TEDx Brum – Power of Us


Last Saturday (11th June) Birmingham held its very own TED conference, TEDx Brum – Power of Us, at its Town Hall in Victoria Square. To say this was one of the most incredibly well organised events I have ever attended is a major, major understatement. Everything about TEDx Brum was just superbly well designed; from the beautifully laid out and printed program of events (below) to the military like precision of the event itself where a continuous stream of speakers and performers came out on stage and wow’ed the audience with their passion and the power of their messages.


Lauren Currie, one of the speakers at this years conference, has summarised why this event was so different and greater than its #PowerOfUs hashtag here. For me, her point ‘no painting-by-numbers’ really sums up why this was such a different conference from ones I, and I’m sure many others at the event, have attended before.

“It was a conference that wasn’t about ‘meeting new people’ or ‘learning new things’ – which are very middle-class objectives for actions. Nobody had an objective of getting new business cards. No speaker had slides full of ‘tweetable wisdom’. These weren’t presentations that had been done a thousand times before to a thousand different conference halls – this was new and real. There was no existing structures justifying themselves. Only the new, the vibrant and the experimental – at a stage where we can start to test and adjust and adapt and copy.”

Anyone who has watched a TED talk at ted.com will know that the presentation skills of the speakers are absolutely top-notch and something any of us that does public speaking, no matter how small or large the audience, aspires too. I can honestly say that every single one of the speakers and performers at TEDx Brum could easily have presented at a full blown TED and exceeded the very considerable speaking skills of those presenters. Whether it was @AdnanSharif1979 telling us about the horrors of forced organ donation (and why we should all sign up to be organ donors), @AnisaHaghdadi, founder of @beatfreeks telling us we needed to “build the thing that builds more things” or the heartfelt and incredibly brave talk by @JayneHardy, founder of Blurt who got a standing ovation for speaking about her own struggles with depression, everyone spoke with total and absolute passion and dedication to their own cause as well as the wider one of unleashing the #PowerOfUs.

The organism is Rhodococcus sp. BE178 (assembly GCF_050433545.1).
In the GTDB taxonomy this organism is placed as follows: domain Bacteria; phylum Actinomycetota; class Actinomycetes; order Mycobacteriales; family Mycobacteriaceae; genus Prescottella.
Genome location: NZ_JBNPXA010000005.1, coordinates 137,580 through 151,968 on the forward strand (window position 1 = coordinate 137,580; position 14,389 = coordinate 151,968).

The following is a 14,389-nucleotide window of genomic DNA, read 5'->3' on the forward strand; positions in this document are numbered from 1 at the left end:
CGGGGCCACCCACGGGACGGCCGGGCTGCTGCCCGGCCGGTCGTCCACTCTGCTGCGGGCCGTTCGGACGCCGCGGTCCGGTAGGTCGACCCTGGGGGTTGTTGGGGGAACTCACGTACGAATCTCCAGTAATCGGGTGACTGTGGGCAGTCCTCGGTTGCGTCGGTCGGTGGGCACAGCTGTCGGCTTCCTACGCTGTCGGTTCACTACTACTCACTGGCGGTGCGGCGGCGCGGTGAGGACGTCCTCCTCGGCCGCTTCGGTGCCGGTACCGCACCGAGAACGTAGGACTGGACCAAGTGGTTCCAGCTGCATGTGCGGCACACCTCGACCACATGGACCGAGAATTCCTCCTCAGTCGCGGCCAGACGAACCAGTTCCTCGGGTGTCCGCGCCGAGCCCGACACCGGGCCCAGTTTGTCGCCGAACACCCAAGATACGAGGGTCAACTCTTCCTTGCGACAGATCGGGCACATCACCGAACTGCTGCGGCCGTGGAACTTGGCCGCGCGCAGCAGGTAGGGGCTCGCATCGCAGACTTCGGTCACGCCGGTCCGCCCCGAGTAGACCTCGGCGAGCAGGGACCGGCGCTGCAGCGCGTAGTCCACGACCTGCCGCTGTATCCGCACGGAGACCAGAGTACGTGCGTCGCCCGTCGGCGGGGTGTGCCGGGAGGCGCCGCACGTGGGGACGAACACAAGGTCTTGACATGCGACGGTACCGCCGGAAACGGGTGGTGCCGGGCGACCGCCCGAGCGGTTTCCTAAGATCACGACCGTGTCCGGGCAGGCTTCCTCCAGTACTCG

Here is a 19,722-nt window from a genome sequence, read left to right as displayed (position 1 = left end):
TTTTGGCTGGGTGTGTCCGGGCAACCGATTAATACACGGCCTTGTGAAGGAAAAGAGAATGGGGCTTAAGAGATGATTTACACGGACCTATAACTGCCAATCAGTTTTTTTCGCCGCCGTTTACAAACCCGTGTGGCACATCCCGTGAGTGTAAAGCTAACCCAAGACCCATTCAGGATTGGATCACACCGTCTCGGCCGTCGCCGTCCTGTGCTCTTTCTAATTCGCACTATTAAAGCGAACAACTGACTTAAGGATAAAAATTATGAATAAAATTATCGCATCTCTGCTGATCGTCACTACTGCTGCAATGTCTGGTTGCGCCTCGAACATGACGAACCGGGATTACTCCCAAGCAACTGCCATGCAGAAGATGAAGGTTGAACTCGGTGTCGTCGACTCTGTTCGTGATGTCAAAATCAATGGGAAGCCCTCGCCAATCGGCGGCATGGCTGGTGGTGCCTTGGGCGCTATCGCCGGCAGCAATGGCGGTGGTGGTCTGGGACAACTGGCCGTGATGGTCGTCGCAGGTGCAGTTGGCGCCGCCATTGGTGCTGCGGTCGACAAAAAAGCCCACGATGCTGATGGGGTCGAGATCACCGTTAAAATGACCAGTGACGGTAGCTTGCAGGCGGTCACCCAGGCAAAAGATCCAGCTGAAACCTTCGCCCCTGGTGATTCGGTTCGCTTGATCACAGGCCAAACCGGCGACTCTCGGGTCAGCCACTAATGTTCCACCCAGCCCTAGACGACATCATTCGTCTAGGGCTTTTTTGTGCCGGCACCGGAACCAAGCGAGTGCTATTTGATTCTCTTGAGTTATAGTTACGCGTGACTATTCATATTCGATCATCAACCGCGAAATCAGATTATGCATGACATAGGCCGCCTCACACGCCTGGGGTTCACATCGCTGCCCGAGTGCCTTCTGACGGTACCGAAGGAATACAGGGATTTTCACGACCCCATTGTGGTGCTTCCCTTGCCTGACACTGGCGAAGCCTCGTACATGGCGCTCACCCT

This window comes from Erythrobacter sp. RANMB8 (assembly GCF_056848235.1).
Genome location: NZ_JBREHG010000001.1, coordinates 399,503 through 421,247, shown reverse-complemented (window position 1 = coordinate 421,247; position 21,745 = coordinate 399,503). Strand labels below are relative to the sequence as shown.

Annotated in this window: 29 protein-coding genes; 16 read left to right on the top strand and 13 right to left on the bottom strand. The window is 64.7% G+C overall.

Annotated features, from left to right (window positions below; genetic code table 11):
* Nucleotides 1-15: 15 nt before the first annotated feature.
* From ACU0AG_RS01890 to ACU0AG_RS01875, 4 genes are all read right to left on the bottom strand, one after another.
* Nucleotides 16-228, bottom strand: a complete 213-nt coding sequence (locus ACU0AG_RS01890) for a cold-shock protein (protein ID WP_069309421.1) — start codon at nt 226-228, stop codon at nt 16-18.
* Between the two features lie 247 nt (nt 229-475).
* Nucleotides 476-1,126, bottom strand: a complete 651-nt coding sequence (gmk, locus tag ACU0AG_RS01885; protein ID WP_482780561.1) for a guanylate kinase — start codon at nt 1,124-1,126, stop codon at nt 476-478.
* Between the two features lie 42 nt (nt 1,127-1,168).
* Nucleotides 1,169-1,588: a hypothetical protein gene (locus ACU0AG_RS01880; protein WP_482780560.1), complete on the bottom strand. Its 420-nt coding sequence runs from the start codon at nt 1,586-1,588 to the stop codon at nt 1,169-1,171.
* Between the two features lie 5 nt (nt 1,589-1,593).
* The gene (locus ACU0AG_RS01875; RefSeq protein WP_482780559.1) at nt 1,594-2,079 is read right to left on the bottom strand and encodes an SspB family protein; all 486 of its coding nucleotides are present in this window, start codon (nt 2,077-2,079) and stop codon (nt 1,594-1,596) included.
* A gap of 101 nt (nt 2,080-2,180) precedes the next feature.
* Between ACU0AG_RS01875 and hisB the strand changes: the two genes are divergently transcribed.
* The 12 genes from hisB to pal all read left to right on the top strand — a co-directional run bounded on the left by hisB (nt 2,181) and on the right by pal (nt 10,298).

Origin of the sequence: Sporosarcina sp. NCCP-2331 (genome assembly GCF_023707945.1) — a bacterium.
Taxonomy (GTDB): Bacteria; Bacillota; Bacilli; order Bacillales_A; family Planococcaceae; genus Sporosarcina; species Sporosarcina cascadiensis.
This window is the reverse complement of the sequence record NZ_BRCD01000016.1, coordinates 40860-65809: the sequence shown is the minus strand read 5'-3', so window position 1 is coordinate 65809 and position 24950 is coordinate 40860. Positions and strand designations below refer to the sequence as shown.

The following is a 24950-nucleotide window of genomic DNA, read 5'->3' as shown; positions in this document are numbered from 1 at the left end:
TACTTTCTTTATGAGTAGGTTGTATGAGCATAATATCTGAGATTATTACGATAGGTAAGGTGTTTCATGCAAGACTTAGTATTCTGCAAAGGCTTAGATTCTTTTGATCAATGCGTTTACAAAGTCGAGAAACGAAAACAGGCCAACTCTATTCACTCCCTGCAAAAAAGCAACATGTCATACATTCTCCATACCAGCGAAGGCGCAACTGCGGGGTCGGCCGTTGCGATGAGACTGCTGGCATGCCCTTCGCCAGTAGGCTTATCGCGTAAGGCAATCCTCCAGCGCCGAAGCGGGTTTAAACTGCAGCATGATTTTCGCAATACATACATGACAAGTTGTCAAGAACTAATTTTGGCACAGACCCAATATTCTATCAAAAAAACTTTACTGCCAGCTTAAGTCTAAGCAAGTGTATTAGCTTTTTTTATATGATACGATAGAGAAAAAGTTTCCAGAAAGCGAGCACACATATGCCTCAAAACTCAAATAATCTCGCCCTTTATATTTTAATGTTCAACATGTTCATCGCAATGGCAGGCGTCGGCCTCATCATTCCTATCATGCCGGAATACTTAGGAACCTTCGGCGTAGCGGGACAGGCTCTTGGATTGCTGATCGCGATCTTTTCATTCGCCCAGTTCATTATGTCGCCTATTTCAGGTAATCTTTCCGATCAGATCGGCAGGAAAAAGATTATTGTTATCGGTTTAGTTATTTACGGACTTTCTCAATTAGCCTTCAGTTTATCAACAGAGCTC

As @ImmyKaur the curator of TEDx Brum says in her introduction to this years conference:

“Birmingham is an archetype of the future many cities face. This future will not come without hard work, disruption and genuine collaboration. We will need to come together across our traditional sectors and divides to create, imagine and build the future together. We must unleash the true #PowerOfUs to catalyse this transformation.”

There are lots of truly amazing things happening in Birmingham right now. I was part of an event a few weeks ago whose aim is to pull together the tech community in Birmingham and its wider surrounds. All of these strands need to come together to make the change that this great city deserves and which is long overdue. Here’s to the #PowerOfUs and all the great people in Birmingham that are making this happen.

“I’ll Send You the Deck”

Warning, this is a rant!

I’m sure we’ve all been here. You’re in a meeting or on a conference call or just having a conversation with a colleague discussing some interesting idea or proposal which he or she has previous experience of and at some point they issue the immortal words “I’ll send you the deck”. The “deck” in question is usually a (at least) 20 page presentation, maybe with lots of diagrams so quite large, of material some of which may, if you’re lucky, relate to what you were actually talking about but most of which won’t. Now, I’m not sure about you but I find this hugely annoying for several reasons. Here are some:

  1. A presentation is for, well presenting. It’s not for relaying information after the event with no speaker to justify its existence. That’s what documents are for. We need to make careful decisions about the tools we use for conveying information recognising that the choice of tool can equally well enhance as well as detract from the information being presented.
  2. Sending a presentation in an email just clogs up your inbox with useless megabytes of data. Not only that but you are then left with the dilemma of what to do with the presentation. Do you detach it and store it somewhere in the hope you will find it later or just leave it in the email to ultimately get lost or forgotten?
  3. Chances are that only a small part of the presentation is actually relevant to what was been discussed so you are left trying to find out what part of the presentation is important and what is largely irrelevant.

So, what is the alternative to “sending a deck”? In this age of social the alternatives are almost too overwhelming but here are a few.

  • If your presentation contains just a few core ideas then take the time to extract the relevant ones and place in the email itself.
  • If the information is actually elsewhere on the internet (or your company intranet) then send a link. If it’s not commercially sensitive and available externally to your organisation why not use Twitter? That way you can also socialize the message more widely.
  • Maybe the content you need to send is actually worth creating as a blog post for a wider, and more permanent distribution (I actually create a lot of my posts like that).
  • Many large organisations are now investing in enterprise social software. Technology such as IBM Connections provides on premise, hybrid and in the cloud based software that not only seamlessly integrates email, instant messaging, blogs, wikis and files but also delivers the information to virtually any mobile device. Enterprise social software allows people to share content and collaborate in new and more creative ways and avoids the loss of information in the ‘tar pits‘ of our hard drives and mail inboxes.